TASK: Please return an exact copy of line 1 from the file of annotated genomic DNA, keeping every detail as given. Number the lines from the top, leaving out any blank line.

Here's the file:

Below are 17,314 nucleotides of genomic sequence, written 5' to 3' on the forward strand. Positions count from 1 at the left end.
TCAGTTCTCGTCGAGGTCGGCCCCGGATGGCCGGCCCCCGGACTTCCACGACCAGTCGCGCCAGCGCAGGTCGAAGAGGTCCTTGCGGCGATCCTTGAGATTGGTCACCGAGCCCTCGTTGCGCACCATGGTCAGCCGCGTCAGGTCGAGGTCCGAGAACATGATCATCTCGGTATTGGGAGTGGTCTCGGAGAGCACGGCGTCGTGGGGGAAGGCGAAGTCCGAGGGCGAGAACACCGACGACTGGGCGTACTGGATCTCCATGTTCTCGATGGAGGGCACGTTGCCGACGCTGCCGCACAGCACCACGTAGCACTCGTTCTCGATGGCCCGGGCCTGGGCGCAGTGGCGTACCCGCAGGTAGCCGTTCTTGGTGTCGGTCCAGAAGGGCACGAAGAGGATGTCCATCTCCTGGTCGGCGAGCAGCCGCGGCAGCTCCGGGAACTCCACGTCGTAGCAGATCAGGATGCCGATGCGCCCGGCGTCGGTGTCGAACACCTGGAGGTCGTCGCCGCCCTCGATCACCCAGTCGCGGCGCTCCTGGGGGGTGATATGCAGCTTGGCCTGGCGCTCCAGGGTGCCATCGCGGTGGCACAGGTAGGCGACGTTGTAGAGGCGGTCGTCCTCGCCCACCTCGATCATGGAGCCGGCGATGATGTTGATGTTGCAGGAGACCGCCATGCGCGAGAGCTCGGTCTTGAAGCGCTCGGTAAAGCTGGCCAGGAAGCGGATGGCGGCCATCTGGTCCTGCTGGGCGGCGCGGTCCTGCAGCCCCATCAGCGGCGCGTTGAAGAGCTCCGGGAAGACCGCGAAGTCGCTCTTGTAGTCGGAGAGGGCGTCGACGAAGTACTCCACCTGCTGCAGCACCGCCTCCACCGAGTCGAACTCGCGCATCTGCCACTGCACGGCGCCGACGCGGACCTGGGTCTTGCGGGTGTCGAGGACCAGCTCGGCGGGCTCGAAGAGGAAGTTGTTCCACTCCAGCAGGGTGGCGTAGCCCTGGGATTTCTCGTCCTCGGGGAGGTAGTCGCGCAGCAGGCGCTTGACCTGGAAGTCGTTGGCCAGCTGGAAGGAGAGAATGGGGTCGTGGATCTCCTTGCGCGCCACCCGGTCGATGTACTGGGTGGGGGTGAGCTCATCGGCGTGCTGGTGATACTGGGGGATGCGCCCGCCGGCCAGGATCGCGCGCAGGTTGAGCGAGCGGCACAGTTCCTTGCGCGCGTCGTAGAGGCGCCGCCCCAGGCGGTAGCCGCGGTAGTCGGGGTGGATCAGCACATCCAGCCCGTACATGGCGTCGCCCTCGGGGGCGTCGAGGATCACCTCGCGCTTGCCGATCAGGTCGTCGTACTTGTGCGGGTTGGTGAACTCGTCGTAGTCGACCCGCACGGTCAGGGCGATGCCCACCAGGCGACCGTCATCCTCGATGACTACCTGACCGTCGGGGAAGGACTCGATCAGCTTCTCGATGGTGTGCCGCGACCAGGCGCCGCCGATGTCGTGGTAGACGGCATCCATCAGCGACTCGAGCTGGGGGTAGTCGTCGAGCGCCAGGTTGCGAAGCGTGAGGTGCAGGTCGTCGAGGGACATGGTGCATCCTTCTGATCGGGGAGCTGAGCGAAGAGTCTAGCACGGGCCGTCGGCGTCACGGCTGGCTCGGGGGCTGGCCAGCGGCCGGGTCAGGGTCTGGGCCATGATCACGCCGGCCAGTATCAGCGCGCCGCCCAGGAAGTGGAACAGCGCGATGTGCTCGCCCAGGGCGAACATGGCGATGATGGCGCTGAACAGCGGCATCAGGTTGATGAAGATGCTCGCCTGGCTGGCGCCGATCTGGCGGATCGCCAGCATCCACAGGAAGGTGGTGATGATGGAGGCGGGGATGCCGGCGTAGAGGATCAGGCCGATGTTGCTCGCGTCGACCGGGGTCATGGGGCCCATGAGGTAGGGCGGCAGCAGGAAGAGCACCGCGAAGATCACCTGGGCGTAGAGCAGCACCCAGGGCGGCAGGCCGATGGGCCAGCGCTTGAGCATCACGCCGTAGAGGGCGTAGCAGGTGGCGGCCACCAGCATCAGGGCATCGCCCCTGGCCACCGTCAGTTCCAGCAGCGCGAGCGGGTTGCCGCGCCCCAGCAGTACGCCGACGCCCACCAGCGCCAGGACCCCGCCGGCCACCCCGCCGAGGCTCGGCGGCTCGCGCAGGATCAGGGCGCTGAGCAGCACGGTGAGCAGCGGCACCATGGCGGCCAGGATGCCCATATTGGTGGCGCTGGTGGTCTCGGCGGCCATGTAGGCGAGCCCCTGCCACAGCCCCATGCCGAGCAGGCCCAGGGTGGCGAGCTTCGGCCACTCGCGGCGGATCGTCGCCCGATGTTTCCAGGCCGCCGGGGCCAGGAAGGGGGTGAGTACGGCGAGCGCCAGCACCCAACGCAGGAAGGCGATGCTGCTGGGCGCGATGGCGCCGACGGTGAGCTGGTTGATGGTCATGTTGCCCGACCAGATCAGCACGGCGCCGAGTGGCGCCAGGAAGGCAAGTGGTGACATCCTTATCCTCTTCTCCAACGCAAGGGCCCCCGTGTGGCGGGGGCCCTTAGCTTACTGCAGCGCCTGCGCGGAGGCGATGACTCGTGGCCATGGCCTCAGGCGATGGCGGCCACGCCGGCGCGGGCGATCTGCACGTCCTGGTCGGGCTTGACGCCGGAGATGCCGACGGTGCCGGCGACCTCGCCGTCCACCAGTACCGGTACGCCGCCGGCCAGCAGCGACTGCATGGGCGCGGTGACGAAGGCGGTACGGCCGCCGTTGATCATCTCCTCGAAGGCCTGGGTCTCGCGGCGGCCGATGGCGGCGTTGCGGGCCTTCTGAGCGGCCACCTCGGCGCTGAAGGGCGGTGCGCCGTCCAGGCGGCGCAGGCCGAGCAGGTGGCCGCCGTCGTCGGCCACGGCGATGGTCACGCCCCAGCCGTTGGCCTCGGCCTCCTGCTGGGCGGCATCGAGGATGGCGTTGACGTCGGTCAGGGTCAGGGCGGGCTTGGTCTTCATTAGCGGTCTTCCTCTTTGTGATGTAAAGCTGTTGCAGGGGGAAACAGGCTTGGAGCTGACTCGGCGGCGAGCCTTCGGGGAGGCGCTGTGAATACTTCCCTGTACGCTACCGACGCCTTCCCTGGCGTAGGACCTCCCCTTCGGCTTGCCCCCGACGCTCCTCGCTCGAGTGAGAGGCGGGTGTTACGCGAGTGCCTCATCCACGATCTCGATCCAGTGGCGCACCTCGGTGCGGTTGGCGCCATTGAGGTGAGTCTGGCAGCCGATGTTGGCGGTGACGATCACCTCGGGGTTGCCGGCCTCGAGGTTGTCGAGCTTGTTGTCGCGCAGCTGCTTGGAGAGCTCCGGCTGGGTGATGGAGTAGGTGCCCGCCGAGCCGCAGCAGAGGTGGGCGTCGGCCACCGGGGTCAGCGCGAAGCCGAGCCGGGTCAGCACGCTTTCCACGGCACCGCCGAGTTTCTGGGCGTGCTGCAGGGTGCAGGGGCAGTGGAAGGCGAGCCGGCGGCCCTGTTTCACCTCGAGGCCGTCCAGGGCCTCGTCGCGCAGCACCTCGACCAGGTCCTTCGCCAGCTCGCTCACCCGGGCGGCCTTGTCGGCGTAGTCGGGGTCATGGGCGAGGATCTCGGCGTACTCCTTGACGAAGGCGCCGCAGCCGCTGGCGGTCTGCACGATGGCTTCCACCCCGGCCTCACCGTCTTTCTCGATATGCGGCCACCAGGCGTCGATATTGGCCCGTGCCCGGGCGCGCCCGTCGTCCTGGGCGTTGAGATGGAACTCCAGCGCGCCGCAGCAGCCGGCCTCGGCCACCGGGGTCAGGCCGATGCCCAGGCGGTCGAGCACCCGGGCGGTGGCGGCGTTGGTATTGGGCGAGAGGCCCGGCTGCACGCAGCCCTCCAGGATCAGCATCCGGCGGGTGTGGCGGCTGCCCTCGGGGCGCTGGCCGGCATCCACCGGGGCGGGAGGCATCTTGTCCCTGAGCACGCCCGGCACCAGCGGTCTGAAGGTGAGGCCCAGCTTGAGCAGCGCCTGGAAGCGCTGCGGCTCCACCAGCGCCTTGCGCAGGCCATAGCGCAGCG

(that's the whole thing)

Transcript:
Below are 17,314 nucleotides of genomic sequence, written 5' to 3' on the forward strand. Positions count from 1 at the left end.